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Build Your Own Mini-ITX Marvel (Part 1)

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Build Your Own Mini-ITX Marvel (Part 1)

With your components chosen, it’s time to get building

Right, so you have a whole bunch of options when it comes to putting together your own mini PC, including letting someone else do all the hard work for you. But the sense of satisfaction isn’t the only reason to build your own machine; it also allows you to have complete control over what exactly you want to put in your rig without being limited on component choice or preferences of particular system builders. While bespoke rigs can be unique to you and your needs, they all start out the same way: in bits. Luckily, the process for putting your machine together is pretty much uniform across any component combination you choose. For the example build across the following pages, we’re using a larger Corsair mini-ITX chassis to demonstrate how you go all the way and include a discrete graphics card in your build.

Corsair mini-ITX chassis

The actual process will differ slightly with your own build and is mostly dependent on your choice of PC case. Nonetheless, the order in which you assemble your machine should remain the same. The most important thing is not to rush anything. Taking your time ensures that you won’t have to open up your chassis again to attach that wire you forgot about because you were too eager to get the machine up and running. yes, we appreciate you want to see Valve’s Big Picture bubbling up on your living room television as soon as possible, but cutting corners is likely only to push that glorious moment further back.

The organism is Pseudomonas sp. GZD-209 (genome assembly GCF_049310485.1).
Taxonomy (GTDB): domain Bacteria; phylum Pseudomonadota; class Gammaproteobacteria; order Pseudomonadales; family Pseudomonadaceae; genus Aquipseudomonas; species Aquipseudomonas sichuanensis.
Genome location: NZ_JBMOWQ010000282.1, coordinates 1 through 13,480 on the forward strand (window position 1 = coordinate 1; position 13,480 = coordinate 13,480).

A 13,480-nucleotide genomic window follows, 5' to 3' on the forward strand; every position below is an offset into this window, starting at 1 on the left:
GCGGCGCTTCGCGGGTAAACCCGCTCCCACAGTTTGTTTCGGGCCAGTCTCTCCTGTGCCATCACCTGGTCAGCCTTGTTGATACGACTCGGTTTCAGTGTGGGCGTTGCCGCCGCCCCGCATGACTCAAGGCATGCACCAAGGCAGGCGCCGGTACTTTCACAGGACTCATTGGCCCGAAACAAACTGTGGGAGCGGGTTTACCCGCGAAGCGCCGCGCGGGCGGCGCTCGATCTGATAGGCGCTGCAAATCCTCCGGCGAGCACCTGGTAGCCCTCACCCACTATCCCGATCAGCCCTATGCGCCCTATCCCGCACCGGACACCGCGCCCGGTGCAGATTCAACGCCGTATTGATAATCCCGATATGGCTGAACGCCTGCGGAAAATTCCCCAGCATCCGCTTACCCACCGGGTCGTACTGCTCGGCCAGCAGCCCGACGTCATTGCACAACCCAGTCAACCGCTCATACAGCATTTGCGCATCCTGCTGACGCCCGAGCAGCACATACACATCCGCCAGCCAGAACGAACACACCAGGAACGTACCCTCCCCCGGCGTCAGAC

1. Inside out

Whether you’ve bought the components fresh from your favourite e-tailer, or are using some spare parts, you need to make sure everything is functioning correctly before you start throwing anything into a chassis. Like we said, take your time. Put the case aside for the moment, rest the motherboard on top of the packaging and the anti-static bag in which it came. Drop in the processor, memory and GPU if you’re going discrete.

2. Grease-up

Before you attach the CPU cooler to the board, remember to dab on a blob of thermal grease. This will ensure that there is consistent contact between chip and cooling plate, filling any small scratches and bumps on either surface with thermally conductive goo. A blob roughly the size of a couple of grains of rice will suffice. Don’t worry about spreading it; simply attaching the cooler will ensure that it squidges out in a nice even layer.

Remember to dab on a blob of thermal grease

3. Power play

With the CPU cooler attached to chip and board, you’re ready to attach the cables for the power supply. Do this without the PSU attached to the mains just so you can ensure that everything is plugged in first. You will need to make sure the wide motherboard cable is attached, as well as the 4/8-pin CPU power cable. If you’re following us and using a discrete GPU, you’ll need to attach the 6/8-pin PCIe connectors to the card too.

4. Naked boot

Don’t worry about attaching any separate storage drives at this point; even if the drive is a bust you can get the rest of the physical build completed without it. Plug your screen into the GPU and attach a keyboard. Power up the PSU and start up the barebones machine – if there’s no button on the board itself you can short the pins on the front panel connectors with a screwdriver. Check the manual for the PWRBTN location on the mobo.

Check the BIOS screen

5. Bios

What we’re checking for here is that the machine starts up, its fans spin, it gets to the POST screen and it allows you into the BIOS. When it reaches the motherboard logo screen, hit [Delete] and the open-air rig should enter the BIOS screen. Make sure that the motherboard is reporting the correct CPU and the right amount of memory. We can sort out the right RAM speeds later – chances are it’ll be starting out at 1,333MHz.

 

 

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